The Program includes plain-English descriptions of the various requirements, processes, and procedures, as well as numerous examples, administrative tips, and interactive Q&A to help provide valuable insight into compliance requirements. The Program also includes an optional test for those who wish to earn the "Certified Paycheck Fundamentals Administrator" designation. This Program also qualifies for eight hours of PHR and SPHR re-certification credits!

garnishments trainingBesides the basics, you will also learn to:
  • Identify, pay, and withhold taxes for employees
  • Handle deferred compensation, cafeteria plan, sick pay, and other compensation
  • Properly provide stock options, expense reimbursements, relocation, and other "expenses"
  • Follow the proper policies, procedures, and documentation requirements for garnishments and levies
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About Payroll Garnishments: Employer Garnishment Rules & Guidelines

Employer Guidelines For Handling Garnishments

Employers generally have to notify the debtor in writing that a wage garnishment is about to start before sending payments to the creditor. The wage garnishment then typically continues until the debts are paid off or otherwise resolved. Employers are required to provide employees with a copy of garnishment paperwork.

Is There A Limit To How Much Can Be Garnished?

The amount of pay subject to garnishment is based on an employee's "disposable earnings", which is the amount left after legally-required deductions are made. Employers should be aware that there are two general types of garnishments, one for child support and one for creditors (commonly referred to as "levies").
  • Re child support orders, the maximum amount that can be withheld runs between 50 (if the employee is supporting another spouse and/or children) and 65% (if the employee is not supporting another spouse and/or children and is at least 12 weeks in arrears in making support payments).
  • Re levies, many states apply the "25-30" rule, meaning.

    • The "25 Rule"
      The wage garnishment order cannot take more 25% of the employee's "disposable earnings"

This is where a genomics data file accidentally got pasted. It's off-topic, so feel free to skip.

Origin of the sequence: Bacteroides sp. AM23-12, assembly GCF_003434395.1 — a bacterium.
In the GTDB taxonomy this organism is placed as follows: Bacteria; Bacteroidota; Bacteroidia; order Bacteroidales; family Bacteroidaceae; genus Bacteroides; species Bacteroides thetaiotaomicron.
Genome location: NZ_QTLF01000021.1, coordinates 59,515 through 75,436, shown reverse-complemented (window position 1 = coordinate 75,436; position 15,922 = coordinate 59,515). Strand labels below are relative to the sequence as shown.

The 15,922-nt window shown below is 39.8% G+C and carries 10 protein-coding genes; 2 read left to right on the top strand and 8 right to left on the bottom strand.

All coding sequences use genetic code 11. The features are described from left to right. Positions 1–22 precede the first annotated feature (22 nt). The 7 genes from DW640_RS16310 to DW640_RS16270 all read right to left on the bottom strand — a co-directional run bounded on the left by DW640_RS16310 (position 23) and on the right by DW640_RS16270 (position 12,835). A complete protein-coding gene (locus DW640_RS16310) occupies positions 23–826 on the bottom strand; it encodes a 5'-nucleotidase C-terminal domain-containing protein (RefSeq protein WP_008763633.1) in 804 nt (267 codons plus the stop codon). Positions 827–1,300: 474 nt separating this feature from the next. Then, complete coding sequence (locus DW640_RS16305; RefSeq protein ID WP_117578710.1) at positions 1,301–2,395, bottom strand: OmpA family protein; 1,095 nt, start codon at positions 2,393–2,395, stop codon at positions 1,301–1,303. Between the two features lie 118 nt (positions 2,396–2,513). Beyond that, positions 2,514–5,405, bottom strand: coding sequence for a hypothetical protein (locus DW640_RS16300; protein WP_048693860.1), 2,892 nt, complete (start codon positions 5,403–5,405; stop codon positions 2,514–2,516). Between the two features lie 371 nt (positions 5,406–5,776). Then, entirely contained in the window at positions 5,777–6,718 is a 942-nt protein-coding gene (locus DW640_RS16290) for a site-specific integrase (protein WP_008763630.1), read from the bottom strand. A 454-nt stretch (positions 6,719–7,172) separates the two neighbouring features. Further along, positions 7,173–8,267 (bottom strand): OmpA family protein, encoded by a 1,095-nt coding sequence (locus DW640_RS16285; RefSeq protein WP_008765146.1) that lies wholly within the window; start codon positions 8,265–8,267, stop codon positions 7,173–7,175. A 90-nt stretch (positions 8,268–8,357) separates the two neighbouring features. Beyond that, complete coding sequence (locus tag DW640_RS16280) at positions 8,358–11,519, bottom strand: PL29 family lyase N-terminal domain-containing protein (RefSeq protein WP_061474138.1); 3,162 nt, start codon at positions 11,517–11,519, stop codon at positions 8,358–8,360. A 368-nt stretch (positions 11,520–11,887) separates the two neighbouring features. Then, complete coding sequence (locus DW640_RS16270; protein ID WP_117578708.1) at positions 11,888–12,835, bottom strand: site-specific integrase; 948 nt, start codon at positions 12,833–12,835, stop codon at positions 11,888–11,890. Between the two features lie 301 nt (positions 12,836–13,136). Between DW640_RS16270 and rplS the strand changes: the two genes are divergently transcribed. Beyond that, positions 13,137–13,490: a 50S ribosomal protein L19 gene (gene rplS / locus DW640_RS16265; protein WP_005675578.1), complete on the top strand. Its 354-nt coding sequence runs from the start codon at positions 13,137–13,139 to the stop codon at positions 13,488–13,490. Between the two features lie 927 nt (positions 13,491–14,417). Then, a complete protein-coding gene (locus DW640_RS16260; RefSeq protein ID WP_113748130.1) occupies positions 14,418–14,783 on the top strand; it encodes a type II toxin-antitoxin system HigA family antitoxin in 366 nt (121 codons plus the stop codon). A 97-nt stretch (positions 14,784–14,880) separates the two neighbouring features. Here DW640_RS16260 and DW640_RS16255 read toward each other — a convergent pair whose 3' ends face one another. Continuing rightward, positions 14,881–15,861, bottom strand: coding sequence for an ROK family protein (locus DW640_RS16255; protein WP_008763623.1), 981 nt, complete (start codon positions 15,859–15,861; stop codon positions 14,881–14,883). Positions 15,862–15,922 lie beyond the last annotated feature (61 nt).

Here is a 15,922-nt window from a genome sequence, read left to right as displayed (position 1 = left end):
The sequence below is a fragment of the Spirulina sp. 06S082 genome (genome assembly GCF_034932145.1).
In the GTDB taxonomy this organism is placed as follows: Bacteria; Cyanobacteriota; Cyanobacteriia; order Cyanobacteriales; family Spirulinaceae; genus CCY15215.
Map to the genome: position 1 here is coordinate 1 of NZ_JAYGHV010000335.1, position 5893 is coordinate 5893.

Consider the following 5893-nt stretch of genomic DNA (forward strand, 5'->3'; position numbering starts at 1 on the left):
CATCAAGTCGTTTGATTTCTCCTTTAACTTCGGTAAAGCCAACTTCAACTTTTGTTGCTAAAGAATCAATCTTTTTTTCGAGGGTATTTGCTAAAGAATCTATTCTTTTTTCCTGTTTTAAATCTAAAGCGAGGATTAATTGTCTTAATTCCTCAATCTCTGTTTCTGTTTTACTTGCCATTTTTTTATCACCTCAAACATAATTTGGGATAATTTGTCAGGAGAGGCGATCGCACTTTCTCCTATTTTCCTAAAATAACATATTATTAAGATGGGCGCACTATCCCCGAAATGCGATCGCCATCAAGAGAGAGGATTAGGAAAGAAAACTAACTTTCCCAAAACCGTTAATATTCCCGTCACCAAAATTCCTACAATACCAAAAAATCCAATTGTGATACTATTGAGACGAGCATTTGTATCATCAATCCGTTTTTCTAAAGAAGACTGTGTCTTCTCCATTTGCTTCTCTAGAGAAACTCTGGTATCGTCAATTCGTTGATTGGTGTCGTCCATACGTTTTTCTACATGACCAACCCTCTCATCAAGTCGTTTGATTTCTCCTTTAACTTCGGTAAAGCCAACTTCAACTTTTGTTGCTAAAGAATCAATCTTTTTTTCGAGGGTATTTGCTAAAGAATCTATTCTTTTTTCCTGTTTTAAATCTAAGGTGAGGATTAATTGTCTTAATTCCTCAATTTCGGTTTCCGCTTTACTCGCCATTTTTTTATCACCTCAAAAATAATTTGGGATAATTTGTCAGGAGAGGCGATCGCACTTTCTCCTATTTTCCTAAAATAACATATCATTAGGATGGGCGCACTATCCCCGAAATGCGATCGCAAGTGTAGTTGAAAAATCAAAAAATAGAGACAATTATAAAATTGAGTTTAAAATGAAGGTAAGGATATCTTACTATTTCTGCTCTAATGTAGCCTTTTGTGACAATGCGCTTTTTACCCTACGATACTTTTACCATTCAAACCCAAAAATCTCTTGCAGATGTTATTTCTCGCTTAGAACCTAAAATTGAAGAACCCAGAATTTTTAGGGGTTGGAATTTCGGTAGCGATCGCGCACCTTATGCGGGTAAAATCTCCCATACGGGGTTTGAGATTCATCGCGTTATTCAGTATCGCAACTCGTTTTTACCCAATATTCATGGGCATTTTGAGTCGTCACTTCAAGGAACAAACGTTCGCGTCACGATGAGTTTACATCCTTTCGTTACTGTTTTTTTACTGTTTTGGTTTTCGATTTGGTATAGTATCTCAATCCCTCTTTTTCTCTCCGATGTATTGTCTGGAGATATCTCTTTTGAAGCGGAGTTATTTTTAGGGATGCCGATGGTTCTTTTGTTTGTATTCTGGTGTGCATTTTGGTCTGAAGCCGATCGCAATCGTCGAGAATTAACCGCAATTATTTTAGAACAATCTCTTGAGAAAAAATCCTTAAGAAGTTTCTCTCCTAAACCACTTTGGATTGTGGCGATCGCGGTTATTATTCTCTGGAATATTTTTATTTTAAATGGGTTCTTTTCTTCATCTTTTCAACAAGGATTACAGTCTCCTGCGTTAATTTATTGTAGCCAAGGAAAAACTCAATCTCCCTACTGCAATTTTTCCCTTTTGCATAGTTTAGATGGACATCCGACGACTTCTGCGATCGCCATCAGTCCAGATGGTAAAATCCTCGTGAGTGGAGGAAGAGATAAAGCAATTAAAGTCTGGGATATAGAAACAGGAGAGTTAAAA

• The "30 Rule"
      The wage garnishment order can only take amounts over 30 times the federal minimum wage

    Employers in states using the "25-30" rule should note that the wage garnishment cannot exceed the lesser of the two options. Be sure to check the table above to help find the rules for the states in which your organization does business.

State-By-State Payroll Garnishment Training

Learn The Payroll Garnishment Rules For Your State

A wage garnishment is any legal or equitable procedure through which some portion of a person's earnings is required to be withheld by an employer for the payment of a debt. The six basic types of garnishments are for child support, federal, state, or local levies, creditor garnishments, and student loans, with the largest amount of garnishments being for child support.

Employers should be aware or employer garnishment rules, that states have various garnishment laws, and there are often penalties for violating these laws. Don't be caught unaware! Read the state-specific information below and/or take one of our recommended garnishment training courses.

Employer Garnishment Rules:
State Laws For Garnishments And Levies
New Hampshire
New Jersey
New Mexico
New York
North Carolina
North Dakota
Rhode Island
South Carolina
South Dakota
West Virginia

About Child Support Garnishments

All states are required to use the "Order/Notice To Withhold Income For Child Support" notice for Child